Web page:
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Favored by many audiophiles, component speakers are the norm if you want optimal sound quality in your car, especially when compared to traditional coaxial devices. But what exactly sets this type of speaker apart?
Component speakers bring several benefits to your listening experience. These units offer high-quality audio and better customization options.
In this article, we will explain in detail what a component speaker is, plus explore the features of this type of unit to help you decide if it is the best option for your audio system.
Whether you’re an experienced or beginner car audio enthusiast, understanding the advantages behind component speakers will take your listening experience to the next level. Let’s get started!
Table of Contents
- What is a Component Speaker?
- What Are the Parts of a Component Speaker?
- How Do Component Speakers Work?
- Benefits of a Component Speaker
- Disadvantages of a Component Speaker
What is a Component Speaker?
A component speaker is a device designed to reproduce high-fidelity audio. Unlike full-range speakers, component speakers separate the audio signal into different frequency ranges to provide a higher-quality sound.
Component speakers have a lot of benefits when compared to full-range ones. Audiophiles prefer this type of speaker due to the amount of customization they provide.
You can mix and match component speakers in endless ways. For example, if you want more bass in your sound, you can use two subwoofers instead of one. Similarly, you can use multiple tweeters in your system if you want more high-end.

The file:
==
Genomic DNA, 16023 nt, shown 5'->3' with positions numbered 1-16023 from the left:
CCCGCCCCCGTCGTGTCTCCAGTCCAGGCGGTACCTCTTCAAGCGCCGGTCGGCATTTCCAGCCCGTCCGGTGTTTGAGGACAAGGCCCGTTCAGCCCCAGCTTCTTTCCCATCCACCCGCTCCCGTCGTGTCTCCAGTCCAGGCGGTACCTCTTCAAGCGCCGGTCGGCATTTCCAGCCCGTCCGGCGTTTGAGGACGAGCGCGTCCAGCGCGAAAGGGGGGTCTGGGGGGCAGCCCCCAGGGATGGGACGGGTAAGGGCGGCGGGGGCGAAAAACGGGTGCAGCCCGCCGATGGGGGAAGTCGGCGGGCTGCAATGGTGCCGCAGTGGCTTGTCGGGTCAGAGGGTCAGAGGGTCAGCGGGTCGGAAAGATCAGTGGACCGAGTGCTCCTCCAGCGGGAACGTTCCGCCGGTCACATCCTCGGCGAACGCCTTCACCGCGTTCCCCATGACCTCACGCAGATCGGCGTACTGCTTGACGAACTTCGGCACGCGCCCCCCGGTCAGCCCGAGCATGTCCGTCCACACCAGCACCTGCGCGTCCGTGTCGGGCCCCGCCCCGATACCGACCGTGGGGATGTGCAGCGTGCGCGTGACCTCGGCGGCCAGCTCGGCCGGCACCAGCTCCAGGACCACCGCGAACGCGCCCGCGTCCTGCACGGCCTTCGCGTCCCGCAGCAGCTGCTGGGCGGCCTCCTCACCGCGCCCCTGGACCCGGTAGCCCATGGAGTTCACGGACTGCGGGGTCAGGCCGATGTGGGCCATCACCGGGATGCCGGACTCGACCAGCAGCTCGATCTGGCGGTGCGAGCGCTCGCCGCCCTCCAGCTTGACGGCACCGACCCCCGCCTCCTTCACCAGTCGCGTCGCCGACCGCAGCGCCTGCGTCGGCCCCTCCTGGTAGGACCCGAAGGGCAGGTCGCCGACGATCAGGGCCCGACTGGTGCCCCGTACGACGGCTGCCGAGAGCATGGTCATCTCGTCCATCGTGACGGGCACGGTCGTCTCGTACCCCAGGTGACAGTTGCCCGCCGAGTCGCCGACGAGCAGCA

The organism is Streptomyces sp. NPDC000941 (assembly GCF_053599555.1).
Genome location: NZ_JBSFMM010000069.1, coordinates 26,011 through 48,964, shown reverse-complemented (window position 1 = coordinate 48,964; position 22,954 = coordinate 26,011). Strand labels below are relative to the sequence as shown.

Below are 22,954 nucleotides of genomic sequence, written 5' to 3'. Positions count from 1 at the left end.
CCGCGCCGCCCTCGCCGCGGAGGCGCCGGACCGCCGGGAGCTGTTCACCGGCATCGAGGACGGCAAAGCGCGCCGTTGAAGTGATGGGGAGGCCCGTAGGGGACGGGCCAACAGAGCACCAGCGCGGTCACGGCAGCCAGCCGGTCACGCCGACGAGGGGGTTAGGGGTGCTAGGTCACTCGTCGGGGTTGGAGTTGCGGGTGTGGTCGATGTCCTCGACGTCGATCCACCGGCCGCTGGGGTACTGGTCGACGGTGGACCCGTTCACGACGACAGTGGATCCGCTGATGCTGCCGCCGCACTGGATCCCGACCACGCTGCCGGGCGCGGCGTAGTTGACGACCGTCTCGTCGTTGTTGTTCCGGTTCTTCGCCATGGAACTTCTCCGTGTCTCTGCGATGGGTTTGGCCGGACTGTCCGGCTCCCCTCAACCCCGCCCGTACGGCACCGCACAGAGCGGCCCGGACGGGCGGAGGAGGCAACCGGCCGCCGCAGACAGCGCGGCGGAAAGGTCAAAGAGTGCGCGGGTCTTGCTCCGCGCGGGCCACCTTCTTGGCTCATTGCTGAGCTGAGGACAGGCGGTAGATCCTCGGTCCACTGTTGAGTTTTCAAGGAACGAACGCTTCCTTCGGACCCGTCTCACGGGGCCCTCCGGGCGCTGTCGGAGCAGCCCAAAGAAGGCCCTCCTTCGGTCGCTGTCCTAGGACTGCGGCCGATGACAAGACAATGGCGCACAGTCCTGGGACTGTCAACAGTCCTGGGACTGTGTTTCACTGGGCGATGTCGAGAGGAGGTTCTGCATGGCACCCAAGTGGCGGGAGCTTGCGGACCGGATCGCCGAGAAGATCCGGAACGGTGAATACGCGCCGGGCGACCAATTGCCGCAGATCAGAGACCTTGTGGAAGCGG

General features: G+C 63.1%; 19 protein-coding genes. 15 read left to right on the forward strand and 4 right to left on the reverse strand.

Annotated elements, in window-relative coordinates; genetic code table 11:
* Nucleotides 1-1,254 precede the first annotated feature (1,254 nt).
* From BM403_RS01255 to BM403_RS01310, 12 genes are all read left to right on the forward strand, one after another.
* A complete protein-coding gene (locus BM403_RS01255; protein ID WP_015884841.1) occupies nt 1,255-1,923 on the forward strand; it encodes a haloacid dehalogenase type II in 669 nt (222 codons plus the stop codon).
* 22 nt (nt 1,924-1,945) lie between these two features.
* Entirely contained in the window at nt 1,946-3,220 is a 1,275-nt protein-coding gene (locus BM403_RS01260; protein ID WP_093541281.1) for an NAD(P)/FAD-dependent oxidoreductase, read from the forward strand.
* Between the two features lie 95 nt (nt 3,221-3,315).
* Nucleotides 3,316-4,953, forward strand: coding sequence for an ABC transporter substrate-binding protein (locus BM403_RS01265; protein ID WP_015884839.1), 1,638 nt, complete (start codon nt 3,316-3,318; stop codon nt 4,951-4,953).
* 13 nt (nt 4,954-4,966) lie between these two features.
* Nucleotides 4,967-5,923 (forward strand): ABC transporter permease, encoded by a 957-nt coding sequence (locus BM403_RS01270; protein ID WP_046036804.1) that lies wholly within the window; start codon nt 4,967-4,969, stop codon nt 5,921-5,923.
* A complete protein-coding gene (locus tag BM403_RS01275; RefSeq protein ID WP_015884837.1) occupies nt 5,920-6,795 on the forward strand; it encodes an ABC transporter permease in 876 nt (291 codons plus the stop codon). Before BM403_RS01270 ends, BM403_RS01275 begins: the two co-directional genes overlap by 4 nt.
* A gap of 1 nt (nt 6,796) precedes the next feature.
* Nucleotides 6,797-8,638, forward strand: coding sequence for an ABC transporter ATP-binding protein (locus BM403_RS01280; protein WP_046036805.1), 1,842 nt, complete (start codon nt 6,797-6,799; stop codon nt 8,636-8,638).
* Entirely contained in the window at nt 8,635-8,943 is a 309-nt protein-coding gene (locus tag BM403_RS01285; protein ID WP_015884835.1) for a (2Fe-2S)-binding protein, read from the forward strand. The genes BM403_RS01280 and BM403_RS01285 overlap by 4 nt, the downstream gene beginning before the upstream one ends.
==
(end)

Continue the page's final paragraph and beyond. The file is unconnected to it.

The drawback is that these speakers are more expensive and have a more complex installation process than coaxial ones. However, if it’s optimal sound performance you’re after, component speakers are the best choice.
What Are the Parts of a Component Speaker?
Tweeters are a type of speaker designed to reproduce mid and high frequencies. Everything from guitars to vocals and hi-hats. These drivers are smaller than the others since size isn’t a priority when reproducing this frequency range.
High-quality tweeters in your audio system are necessary if you want clear and transparent audio.
Tweeters come in various sizes and designs, and you will find models such as dome, cone, and horn. Dome tweeters are the most common, but cone and horn ones can provide even better sound amplitude, depending on your system. We recommend researching extensively before buying to find the best option for your particular use case.
In the market, you will also find super tweeters. Super tweeters are designed to exclusively reproduce high frequencies above and around 10kHz. Including one in your system will give you an even crispier sound.
When shopping for component speakers, you will also find mid-range drivers. As the name implies, these units reproduce the frequencies found in the middle of the spectrum, usually between 300Hz and 5kHz, and are typically larger than tweeters but smaller than subwoofers.
Just like tweeters, these can come in a variety of sizes and designs, and the best option will vary depending on your particular use case.
Mid-range drivers can be considered optional units since a lot of component speaker systems don’t feature this device, but employing one in your car can give you even better audio quality and tone clarity than just using a subwoofer and a tweeter alone.
Subwoofers are designed to reproduce low and low-mid frequencies. This is where instruments such as the bass and the kick drum fall into. These are a very important part of any component speaker system since thumping bass is a popular requirement nowadays.
Often larger, subwoofers are usually installed in the trunk of a car. Most systems will employ only one subwoofer, but two or more can be installed for even better performance in the low end.
When shopping for subwoofers, you will most likely find two distinct types: single and dual voice coil. Dual voice coil subwoofers offer more wiring versatility and can level up the bass performance in your system, but are more expensive than their standard counterparts.